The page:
Responsive vs Adaptive Web Design - PowerPoint PPT Presentation

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Responsive vs Adaptive Web Design

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  1. Adaptive v/s Responsive v/s don’t shoot me Know about the pros and cons of Responsive websites over Adaptive websites

  2. Introduction: Calling all you digipeople from Account Management. If you think you need to steer clear off the adaptive v/s responsive conversation currently trending on major design and tech sites, you’ve got the wrong think baby! Here’s a snapshot of your future, should you continue ignoring the preceding para. It’s a verse from a Simon & Garfunkel song called Old Friends, off the Bookends album. Time it was and what a time it was, it was a time of innocence, a time of confidences.Long ago, it must be, I have a photograph.Preserve your memories, they’re all that’s left of you. Let’s cut to the chase and move beyond clichés like ‘we’re living in a post-pc world’, ‘30-50% of website traffic emanates from mobi devices’, ‘m-dot or tdot hacks’ and dive into the what w3c calls the ‘one web approach’. This means the same content is available to me, irrespective of my access device. The 3-column website version, gives way to the 2-column tab version, to the 1-column mobi version. Developers are now getting weird-ed out by the ever changing device specifications of today and the unimagined interfaces of the future. Two popular approaches to addressing the one web paradigm include: responsive and client/server-side adaptive design. Debatable is the one better than the other approach. Having said that let us now put pen to where mouth earlier was.

  3. Responsive • Responsive web design is the most common One Web approach. The approach uses CSS media queries to modify the presentation of a website based on the size of the device display. Responsive designs are created using the CSS3 @media rule. Allowing for the creation of device-specific rules. Using fluid grids and percentages for widths, designers can create interfaces that auto-respond to device sizes. • Advantage Responsive • Use of a single template for all devices and CSS to determine how content is rendered for varying screen sizes. Designers can still work in familiar HTML and CSS, technologies. • Same Experience for Everyone – Mobile users see a slightly different layout than desktop users; by and large everyone viewing the site enjoys the same experience. • Less Maintenance – Multiple designs take longer to update. Using a single responsive design, reduces time spent updating designs. • Everything on one URL – Desktop, tablet and smartphone users all view a page off the same url, which makes this better for social media sharing and search engine ranking optimizing. Also, stats will not be split for different website versions. • Google Friendly – Google went on record stating that they prefer website owners to use responsive designs. “Google can discover your content more efficiently as we wouldn’t need to crawl a page with the different Googlebot user agents to retrieve and index all the content.” • Responsive web design works best in combination with a mobile first approach, where the mobile use case is prioritized during development. Progressive enhancement is then used to address tablet and desktop use cases.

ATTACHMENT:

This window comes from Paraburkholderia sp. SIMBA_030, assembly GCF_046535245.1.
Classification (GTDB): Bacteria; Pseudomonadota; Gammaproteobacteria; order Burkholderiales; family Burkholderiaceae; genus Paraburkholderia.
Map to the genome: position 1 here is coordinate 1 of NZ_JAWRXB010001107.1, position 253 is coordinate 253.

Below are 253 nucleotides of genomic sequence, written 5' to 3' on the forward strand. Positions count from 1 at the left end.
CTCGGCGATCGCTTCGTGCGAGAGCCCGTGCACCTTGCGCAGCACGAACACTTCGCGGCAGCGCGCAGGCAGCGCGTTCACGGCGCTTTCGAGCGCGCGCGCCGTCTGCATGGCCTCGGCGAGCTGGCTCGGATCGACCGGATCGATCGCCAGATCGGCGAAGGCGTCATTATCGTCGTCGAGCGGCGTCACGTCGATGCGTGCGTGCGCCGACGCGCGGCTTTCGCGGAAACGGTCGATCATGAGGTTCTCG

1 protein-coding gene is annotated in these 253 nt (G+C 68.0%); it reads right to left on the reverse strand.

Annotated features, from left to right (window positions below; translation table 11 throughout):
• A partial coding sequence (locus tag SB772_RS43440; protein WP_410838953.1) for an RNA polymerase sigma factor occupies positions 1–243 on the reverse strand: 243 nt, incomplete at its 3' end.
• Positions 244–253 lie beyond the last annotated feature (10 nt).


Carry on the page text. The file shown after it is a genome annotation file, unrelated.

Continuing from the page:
4. Disadvantage Responsive • Performance – When someone loads a web page with a responsive design, they load the information for all devices, not just the one they are viewing your website on. Images are a concern too. Most designs simply scale down the size of an image. Therefore, smartphone users may download an image of 1000 by 1000 pixels in width, despite it being scaled down to 250 by 250 pixels on their device. • Integrating Ads – It’s more difficult to integrate advertising effectively into a responsive design as ads have to fit nicely into all resolutions. • Sacrificing Functionality – A lot of sacrifices are made when using one single design for all devices. For e.g., one will have to compromise a user’s desktop experience to ensure that the experience for mobile users is not hindered (and vice-versa). From a SEO and consistency perspective, responsive designs seem like the best option.